Former Virginia Tech Hokies standout Zabian Dowdell finally made it to the NBA. As the end of his second 10-day contract neared an end, the Phoenix Suns called him into the film room following Friday night’s loss to Kevin Durant and the Oklahoma City and told the 26-year-old rookie that they were signing him for the remainder of the season.

Dowdell was originally signed to be a practice player to rest veteran Steve Nash during practices. But after an injury to Goran Dragic (cut his heel on broken glass) Dowdell actually got some significant playing time in the NBA and he played well. The Hokie from Pahokee (Fla.) scored 12 points, registered six assists, committed six turnovers and came up with three steals in 37 minutes over three games last week.

TechHoops.com recently published a three-part audio interview with Zabian. In case you missed them, go here.

Read more about Dowdell and his new contract with the Suns.

Posted in 2010-11 Season, Around the World (Wide Web), MoreComments (4)

Zabian Dowdell Interview | Part 3 | The Hokie from Pahokee

Niemo spoke with the first Hokie to make the NBA in quite a while, Zabian Dowdell.  Dowdell had a banner career at VT, making the All-ACC First Team as a senior and the All-ACC Defensive Team twice.  He is 8th on Tech’s all-time scoring list, 6th in assists, and 3rd in steals.

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The interview is broken up into three parts (audio is linked above, transcript is below):

  1. He Made It – We discuss his tryout with the Phoenix Suns, making a NBA team to fulfill his boyhood letter (‘I Will Make It’), and life in the NBA so far.
  2. NBA Dreamin’ – Zabian talks about not getting drafted, playing overseas, and then going to the NBA Developmental League.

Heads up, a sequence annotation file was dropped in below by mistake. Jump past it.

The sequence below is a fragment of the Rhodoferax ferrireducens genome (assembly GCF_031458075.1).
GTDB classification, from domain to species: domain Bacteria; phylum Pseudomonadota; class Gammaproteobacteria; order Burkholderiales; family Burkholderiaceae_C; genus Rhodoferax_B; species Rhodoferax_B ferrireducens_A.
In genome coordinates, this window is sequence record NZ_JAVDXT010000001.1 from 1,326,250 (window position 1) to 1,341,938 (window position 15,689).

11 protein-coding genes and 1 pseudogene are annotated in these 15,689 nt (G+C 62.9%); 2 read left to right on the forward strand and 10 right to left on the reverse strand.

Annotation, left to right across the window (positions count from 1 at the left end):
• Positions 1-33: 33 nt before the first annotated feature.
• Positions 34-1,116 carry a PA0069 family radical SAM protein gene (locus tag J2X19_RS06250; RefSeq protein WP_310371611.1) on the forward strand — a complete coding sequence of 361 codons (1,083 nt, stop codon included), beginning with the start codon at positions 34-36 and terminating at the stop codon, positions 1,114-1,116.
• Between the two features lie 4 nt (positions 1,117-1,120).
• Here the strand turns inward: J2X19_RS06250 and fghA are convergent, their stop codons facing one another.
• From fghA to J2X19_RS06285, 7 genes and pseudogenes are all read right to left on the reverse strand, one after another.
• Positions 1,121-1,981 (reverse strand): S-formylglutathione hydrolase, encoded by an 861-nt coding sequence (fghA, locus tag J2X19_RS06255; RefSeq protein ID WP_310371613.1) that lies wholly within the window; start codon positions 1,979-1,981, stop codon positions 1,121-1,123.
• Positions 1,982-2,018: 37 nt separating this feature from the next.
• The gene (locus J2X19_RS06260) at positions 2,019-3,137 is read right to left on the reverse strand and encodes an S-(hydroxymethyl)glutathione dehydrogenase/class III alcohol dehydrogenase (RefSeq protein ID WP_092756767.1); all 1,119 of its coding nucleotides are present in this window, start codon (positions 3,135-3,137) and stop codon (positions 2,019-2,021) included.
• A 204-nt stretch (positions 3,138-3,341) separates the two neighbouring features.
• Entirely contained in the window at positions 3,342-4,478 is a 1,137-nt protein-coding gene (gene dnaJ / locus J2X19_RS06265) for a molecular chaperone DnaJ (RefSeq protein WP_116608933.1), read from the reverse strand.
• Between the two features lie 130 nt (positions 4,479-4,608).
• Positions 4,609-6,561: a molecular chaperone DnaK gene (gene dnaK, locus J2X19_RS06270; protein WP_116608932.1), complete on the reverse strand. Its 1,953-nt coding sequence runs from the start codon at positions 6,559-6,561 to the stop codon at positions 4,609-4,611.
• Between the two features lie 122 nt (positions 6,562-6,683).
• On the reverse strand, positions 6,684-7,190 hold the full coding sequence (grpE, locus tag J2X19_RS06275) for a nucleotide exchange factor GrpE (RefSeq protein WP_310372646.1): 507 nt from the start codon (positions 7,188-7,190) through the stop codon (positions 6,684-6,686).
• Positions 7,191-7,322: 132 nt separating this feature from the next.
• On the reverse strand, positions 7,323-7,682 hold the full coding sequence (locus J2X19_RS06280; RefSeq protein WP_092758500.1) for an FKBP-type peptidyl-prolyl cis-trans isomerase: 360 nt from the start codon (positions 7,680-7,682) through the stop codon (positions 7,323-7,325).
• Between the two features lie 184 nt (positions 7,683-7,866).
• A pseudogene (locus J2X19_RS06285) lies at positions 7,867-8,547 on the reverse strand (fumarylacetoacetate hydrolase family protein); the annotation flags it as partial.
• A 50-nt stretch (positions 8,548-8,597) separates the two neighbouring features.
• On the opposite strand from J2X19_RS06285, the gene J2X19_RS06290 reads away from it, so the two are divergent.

3. The Hokie from Pahokee – We talk about his time at Tech with Coach Greenberg, his former teammates, VT, and his favorite memories — including being arm-curled by yours truly.

Here’s the transcript from Part 3 – The Hokie from Pahokee.

Niemo: I read in the SI article that you picked number 22 in honor of Jamon Gordon, is that right?
Dowdell: Yeah, yeah. I wanted to, kind of, do that for him, and also for my uncle.  But me and Jamon, obviously, Jamon is like a brother to me and his dream was to make it here, too. And it’s kind of like both of us are here now. So, I definitely wanted to kind of do that in honor of him.
Niemo: How much do you stay in touch with him and some of your other former Hokie teammates?
Dowdell: Yeah well, me and Coleman talk every now and then. I played with Deron last year, in the D League for a couple games. I think Jamon probably I talk to him more than any of my other teammates. But, like, Shawn Harris I still keep in touch with him. Marcus Sailes. I still keep in touch with the guys. Man, that was a great time at Virginia Tech. We, going from a freshman to a senior, making it to the Big East Tournament my freshman year and then, making it to the NCAA Tournament my senior year, we shared a lot of great memories together.
Niemo: Is Deron still 160 pounds, or has he put on weight yet?
Dowdell: [laugh] Yeah, Deron hadn’t gained a pound when I saw him last time. So, yeah he’s still, the same old skinny Deron.
Niemo: [laugh] Now you almost didn’t end up at Virginia Tech, you were originally looking at south florida when Seth was still there, is that accurate?
Dowdell: Yeah, yeah, yeah. I mean, I tell everybody, if Coach [Greenberg] had stayed there then, that’s probably where I would have ended up going. And I was pretty much set on going there, but obviously he made the move to Virginia Tech. And I was able to come along with him. And I’m definitely thankful for that.
Niemo: How tight is your bond with Coach Greenberg?
Dowdell: Ah, I say me and Coach have a really good, really good relationship. I can go to him and talk to him about anything. I mean, we came in together. We came to Tech together. [laugh] So that’ll always be something that we have together, to kind of help build the program from the ground up. That will always be something that we can say, we went in it together and we went through the hard times.  We went through the good times and, I mean, we came out with a good product.